Trailing big in the closing moments of a 68-0 loss to Dublin Coffman on Sept. 17, Central Crossing High School football coach Chris Harr called a timeout and then sent in the field-goal unit.

Trailing big in the closing moments of a 68-0 loss to Dublin Coffman on Sept. 17, Central Crossing High School football coach Chris Harr called a timeout and then sent in the field-goal unit.

The Comets obviously had no shot at winning the game, but Harr knew avoiding a shutout would have been a marginal victory. The real reason behind the decision, however, was that there could be no better practice than being on the field with one of the area's elite programs.

"We wanted every opportunity to get better," Harr said. "(The field-goal attempt) was no disrespect to Coffman, but it was an opportunity to get better. The kids are buying into that stuff."

Central Crossing is finding out how tough it is to build a team from scratch. With the majority of their players not having played varsity football, the Comets have to contend with a brutal OCC-Central Division schedule and injuries at quarterback.

Last Friday in a 75-7 loss to Hilliard Darby, Dylan Simpson became the Comets' third starting quarterback in five games. Originally vying for the starting position during the preseason, Simpson suffered a knee injury in Central Crossing's second scrimmage Aug. 21 against Columbus South.

Tory Clark started Central Crossing's 42-14 loss to Mifflin in the opener Aug. 27 and suffered an ankle injury. Jordan Keaton, who hadn't played the position since grade school and took limited reps in practice, started at quarterback in a 37-6 loss to Northland on Sept. 2. Clark returned to lead Central Crossing to a 34-20 win over Franklin Heights on Sept. 10. He also played the entire game against Coffman. With Clark's injury still having lingering effects, Simpson earned the nod against Darby.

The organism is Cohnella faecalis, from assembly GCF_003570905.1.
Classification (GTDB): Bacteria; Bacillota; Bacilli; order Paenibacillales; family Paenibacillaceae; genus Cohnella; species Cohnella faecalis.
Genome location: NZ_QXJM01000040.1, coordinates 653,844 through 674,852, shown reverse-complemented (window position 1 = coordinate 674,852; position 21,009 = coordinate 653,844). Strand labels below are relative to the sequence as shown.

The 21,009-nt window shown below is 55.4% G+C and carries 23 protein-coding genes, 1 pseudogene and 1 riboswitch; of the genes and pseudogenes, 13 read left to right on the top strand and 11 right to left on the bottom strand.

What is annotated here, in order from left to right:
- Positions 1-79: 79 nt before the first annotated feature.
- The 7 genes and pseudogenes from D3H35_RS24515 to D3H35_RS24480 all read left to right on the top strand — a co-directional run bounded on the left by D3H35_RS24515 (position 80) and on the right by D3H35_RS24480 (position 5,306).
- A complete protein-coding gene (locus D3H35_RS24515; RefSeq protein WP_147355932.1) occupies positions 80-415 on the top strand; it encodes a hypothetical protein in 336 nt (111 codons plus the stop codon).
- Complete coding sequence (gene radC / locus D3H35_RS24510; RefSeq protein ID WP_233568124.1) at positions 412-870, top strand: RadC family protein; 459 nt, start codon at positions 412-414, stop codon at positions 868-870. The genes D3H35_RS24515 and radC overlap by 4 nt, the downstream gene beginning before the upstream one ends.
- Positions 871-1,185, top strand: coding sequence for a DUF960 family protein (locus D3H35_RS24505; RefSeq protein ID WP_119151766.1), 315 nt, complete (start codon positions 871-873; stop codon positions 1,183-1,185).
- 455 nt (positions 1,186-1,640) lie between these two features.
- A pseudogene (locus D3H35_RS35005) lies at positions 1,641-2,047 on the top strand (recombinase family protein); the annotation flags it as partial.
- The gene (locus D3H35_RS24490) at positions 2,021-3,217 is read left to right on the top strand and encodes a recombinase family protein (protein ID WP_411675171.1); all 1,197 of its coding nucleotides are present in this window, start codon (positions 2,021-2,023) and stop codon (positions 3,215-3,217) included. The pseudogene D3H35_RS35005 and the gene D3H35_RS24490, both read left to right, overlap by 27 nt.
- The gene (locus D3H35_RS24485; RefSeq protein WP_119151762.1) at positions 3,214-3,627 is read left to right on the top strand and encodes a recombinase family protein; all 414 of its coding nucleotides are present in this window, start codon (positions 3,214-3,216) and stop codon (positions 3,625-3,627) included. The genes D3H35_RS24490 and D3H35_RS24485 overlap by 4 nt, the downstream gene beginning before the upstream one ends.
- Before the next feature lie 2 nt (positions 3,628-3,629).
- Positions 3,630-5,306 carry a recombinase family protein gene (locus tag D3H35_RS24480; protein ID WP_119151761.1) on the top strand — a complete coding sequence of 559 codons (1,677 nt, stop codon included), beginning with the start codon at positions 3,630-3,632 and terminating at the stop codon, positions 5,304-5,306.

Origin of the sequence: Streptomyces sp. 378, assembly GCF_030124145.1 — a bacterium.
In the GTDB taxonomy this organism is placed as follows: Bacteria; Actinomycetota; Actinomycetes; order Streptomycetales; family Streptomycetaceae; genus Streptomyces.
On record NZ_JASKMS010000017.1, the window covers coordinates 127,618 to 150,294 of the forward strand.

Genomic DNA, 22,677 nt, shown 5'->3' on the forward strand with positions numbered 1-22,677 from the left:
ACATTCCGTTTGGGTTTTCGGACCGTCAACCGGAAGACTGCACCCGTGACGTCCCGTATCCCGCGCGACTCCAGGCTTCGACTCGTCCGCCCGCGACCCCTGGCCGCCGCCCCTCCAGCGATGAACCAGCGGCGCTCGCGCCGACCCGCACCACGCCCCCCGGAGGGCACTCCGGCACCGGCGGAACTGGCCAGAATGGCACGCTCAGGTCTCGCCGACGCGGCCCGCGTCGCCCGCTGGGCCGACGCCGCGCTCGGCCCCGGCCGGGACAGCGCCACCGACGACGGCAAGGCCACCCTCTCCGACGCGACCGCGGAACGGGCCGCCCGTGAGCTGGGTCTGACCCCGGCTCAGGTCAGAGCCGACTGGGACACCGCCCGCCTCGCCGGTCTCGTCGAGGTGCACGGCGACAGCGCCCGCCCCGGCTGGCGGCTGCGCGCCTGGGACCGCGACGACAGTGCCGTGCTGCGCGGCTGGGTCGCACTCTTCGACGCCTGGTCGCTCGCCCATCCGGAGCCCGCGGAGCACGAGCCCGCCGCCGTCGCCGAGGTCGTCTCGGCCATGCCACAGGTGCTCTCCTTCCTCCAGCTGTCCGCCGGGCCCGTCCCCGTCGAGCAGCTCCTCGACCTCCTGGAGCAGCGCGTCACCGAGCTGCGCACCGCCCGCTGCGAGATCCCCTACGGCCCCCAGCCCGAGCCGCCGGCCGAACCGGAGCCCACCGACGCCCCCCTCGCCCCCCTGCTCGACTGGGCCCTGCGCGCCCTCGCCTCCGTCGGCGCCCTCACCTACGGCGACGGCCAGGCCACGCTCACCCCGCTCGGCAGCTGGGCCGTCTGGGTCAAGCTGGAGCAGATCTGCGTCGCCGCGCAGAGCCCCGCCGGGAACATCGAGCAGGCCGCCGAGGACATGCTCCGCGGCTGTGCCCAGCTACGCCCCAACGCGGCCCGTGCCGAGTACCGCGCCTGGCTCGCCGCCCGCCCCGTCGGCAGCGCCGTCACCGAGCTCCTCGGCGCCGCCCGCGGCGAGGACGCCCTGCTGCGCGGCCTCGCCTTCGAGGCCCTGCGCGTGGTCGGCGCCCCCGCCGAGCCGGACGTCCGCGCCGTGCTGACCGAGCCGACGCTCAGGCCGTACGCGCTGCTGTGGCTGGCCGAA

"I have to give it to our offensive coaching staff," Harr said. "They don't know who the quarterback is going to be week to week, and they've been able to put a guy in there and run their game plan. The yards won't show, but we were able to move the ball against everybody. We weren't able to sustain drives."

The players have embraced the challenge of building the program for the future, which carries with it the reality of facing bigger, more physically imposing teams.

"With me being a small guy, (against Coffman) I was lining up against a receiver that was like 6-foot-2," said Keaton, who is 5-foot-11, 155 pounds. "It's kind of intimidating, but it makes you tougher. Everybody knows it's a rebuilding year and this adversity is going to make this a better team."

The one thing the Comets have used to guide it through the difficulty of the league schedule was the victory over Franklin Heights. Central Crossing wanted to be the first South-Western City Schools team to notch its first victory after fall sports were cancelled last season as a result of the levy failure. The Comets defeated Franklin Heights on the same night Westland defeated Toledo Scott 28-0.

It was the first time the Comets were able to ring the victory bell since beating Whetstone 12-10 in the second week of the 2007 season. The only victory in 2008 came at Westland 13-0.

"It was very exciting," said receiver Justin Jones of the Franklin Heights victory. "Second home game back. People were like, 'So this is what it feels like to win.'"

The Comets now have their sights set on showing improvement over past Comets' teams. Central Crossing hasn't won more than one game in a season since finishing 2-8 in 2006. The program's best season was going 3-7 in 2003.

After playing Hilliard Davidson on Friday and Upper Arlington on Oct. 8, the Comets close the season with games against Worthington Kilbourne, Thomas Worthington and Westland. All three teams have the same record as the Comets, 1-4 overall and 0-2 in the OCC-Central Division.

"It would be nice to knock off someone new," Harr said. "We've beaten Darby (28-21 in 2003) and we've beaten Westland. We haven't beaten anyone else in the league."